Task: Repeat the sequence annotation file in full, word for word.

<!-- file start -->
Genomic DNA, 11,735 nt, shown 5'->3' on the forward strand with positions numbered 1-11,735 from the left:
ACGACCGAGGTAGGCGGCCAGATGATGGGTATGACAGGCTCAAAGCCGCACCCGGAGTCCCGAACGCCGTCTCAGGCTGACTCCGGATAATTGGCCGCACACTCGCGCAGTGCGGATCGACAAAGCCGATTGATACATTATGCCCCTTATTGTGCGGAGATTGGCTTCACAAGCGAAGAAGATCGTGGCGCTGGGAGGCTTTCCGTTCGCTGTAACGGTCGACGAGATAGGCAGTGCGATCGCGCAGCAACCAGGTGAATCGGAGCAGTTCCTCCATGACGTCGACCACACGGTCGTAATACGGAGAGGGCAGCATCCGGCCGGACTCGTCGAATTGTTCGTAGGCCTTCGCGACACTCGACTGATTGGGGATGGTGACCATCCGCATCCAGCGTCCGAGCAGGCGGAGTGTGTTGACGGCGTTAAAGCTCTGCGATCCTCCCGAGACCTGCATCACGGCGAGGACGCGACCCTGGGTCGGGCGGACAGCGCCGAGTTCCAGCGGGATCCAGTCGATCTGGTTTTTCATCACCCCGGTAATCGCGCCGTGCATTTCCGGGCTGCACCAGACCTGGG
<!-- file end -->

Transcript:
Genomic DNA, 11,735 nt, shown 5'->3' on the forward strand with positions numbered 1-11,735 from the left:
ACGACCGAGGTAGGCGGCCAGATGATGGGTATGACAGGCTCAAAGCCGCACCCGGAGTCCCGAACGCCGTCTCAGGCTGACTCCGGATAATTGGCCGCACACTCGCGCAGTGCGGATCGACAAAGCCGATTGATACATTATGCCCCTTATTGTGCGGAGATTGGCTTCACAAGCGAAGAAGATCGTGGCGCTGGGAGGCTTTCCGTTCGCTGTAACGGTCGACGAGATAGGCAGTGCGATCGCGCAGCAACCAGGTGAATCGGAGCAGTTCCTCCATGACGTCGACCACACGGTCGTAATACGGAGAGGGCAGCATCCGGCCGGACTCGTCGAATTGTTCGTAGGCCTTCGCGACACTCGACTGATTGGGGATGGTGACCATCCGCATCCAGCGTCCGAGCAGGCGGAGTGTGTTGACGGCGTTAAAGCTCTGCGATCCTCCCGAGACCTGCATCACGGCGAGGACGCGACCCTGGGTCGGGCGGACAGCGCCGAGTTCCAGCGGGATCCAGTCGATCTGGTTTTTCATCACCCCGGTAATCGCGCCGTGCATTTCCGGGCTGCACCAGACCTGGG